If every mouth in America dropped open in disbelief at the same moment, would the atmosphere thin? Would the ozone hole widen? Science was offered a chance to find out at 12:05 p.m. on Dec. 15, when Gary Hart stepped before a microphone in Concord, N.H., and announced, with nary a mention of the naughty little affair that sent him into exile last May, that he was back in the presidential race. The very man who clouded the 1988 campaign with questions of character was trying to stage a comeback on the issues—wielding position papers like a fig leaf to cover questions about his personal weaknesses.
“I would want this for an epitaph,” said Hart. “He educated the people.” Well, why not? We learned a lot from him in 1987, though not precisely what we expected. First he updated the definition of “self-destructive behavior” when he dared the press to “put a tail on me,” then flew Donna Rice to Washington for a replay of bedtime in Bimini. Then we got a lesson in post-modern manners when he claimed that “the woman in question” had been a virtual stranger who inexplicably “dropped into my lap” on that fateful Caribbean cruise. “I chose not to dump her off,” he told Night-line’s Ted Koppel, “and the picture was taken.”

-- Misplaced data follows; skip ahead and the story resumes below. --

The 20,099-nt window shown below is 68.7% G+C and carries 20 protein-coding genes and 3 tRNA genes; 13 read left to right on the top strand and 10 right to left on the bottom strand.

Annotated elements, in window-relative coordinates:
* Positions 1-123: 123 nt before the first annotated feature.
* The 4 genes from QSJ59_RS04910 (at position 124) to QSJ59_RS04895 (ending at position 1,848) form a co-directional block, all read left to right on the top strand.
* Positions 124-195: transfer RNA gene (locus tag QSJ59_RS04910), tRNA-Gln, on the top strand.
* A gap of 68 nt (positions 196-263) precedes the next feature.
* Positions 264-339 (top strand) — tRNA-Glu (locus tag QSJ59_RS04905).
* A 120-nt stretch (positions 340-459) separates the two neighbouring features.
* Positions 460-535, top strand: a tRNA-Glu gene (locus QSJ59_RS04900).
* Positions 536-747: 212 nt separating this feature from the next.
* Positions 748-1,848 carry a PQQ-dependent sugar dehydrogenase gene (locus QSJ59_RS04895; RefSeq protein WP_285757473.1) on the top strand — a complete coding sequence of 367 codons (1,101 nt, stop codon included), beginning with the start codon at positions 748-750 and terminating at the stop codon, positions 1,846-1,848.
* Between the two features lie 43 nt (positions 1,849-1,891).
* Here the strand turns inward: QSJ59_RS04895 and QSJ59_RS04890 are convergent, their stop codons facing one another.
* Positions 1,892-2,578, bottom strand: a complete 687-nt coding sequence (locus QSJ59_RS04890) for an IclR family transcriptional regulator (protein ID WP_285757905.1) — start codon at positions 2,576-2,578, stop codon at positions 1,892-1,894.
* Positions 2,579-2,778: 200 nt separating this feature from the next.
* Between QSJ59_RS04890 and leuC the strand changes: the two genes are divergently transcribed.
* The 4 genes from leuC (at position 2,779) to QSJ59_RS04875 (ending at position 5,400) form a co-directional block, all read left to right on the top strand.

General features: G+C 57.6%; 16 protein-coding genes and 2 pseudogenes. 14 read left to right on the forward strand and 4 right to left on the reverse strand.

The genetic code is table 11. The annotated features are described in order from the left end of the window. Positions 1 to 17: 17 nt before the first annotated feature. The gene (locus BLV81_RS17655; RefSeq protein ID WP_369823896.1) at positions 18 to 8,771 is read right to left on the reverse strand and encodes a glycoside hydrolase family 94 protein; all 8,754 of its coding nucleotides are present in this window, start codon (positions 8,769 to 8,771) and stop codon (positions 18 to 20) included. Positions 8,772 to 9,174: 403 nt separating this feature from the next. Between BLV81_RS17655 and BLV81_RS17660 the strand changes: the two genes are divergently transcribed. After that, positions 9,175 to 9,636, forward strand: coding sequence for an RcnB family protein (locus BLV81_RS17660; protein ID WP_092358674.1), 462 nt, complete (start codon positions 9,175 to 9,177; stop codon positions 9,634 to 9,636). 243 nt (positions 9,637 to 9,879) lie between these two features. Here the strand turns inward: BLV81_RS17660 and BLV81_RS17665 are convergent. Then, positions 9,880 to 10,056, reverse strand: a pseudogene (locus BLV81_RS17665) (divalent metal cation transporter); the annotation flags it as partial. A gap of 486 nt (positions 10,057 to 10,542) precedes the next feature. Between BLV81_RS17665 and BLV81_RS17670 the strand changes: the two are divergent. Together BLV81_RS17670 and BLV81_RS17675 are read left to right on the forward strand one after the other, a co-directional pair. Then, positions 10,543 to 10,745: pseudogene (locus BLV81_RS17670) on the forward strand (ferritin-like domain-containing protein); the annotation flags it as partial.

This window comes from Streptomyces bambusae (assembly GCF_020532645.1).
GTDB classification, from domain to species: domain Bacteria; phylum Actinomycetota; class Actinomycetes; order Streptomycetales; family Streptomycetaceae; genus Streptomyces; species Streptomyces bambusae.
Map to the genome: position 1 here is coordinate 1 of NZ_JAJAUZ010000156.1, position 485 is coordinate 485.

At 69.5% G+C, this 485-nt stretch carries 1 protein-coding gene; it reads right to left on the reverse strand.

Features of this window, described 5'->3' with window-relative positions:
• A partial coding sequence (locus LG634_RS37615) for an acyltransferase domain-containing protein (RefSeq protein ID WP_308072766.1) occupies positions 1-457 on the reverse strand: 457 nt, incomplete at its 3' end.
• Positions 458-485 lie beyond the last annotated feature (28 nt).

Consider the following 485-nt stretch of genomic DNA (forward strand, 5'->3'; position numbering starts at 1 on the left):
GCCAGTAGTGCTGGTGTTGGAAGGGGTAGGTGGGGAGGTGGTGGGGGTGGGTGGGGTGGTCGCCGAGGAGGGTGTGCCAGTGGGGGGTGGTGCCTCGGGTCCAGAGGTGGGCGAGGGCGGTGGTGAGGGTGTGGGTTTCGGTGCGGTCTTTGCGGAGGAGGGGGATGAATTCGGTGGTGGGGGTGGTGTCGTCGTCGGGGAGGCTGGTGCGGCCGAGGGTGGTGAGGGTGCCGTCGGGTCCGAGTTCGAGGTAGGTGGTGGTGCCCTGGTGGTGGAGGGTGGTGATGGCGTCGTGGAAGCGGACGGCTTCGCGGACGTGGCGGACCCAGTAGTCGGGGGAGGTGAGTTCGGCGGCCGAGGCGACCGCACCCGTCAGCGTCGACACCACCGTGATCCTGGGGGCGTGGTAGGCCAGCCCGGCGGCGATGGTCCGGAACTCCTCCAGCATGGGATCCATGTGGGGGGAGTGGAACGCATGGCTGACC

All that was hard enough to believe, but now Hart really has us wondering. Is he so addicted to campaigning that the quiet rhythms of private life these last seven months worked like water torture, slowly driving him crazy? Would he really put his family, and especially his long-suffering wife, Lee, through the emotional gauntlet ahead just to qualify for federal campaign funds? Or could it be that he has decided to enlist us all as witnesses to a strange public penance? Hart noted proudly that he has come forward this time penniless, staff-less—everything but shoeless—to stand before voters and endure their slings and arrows. So now Hart’s a pilgrim—is this progress?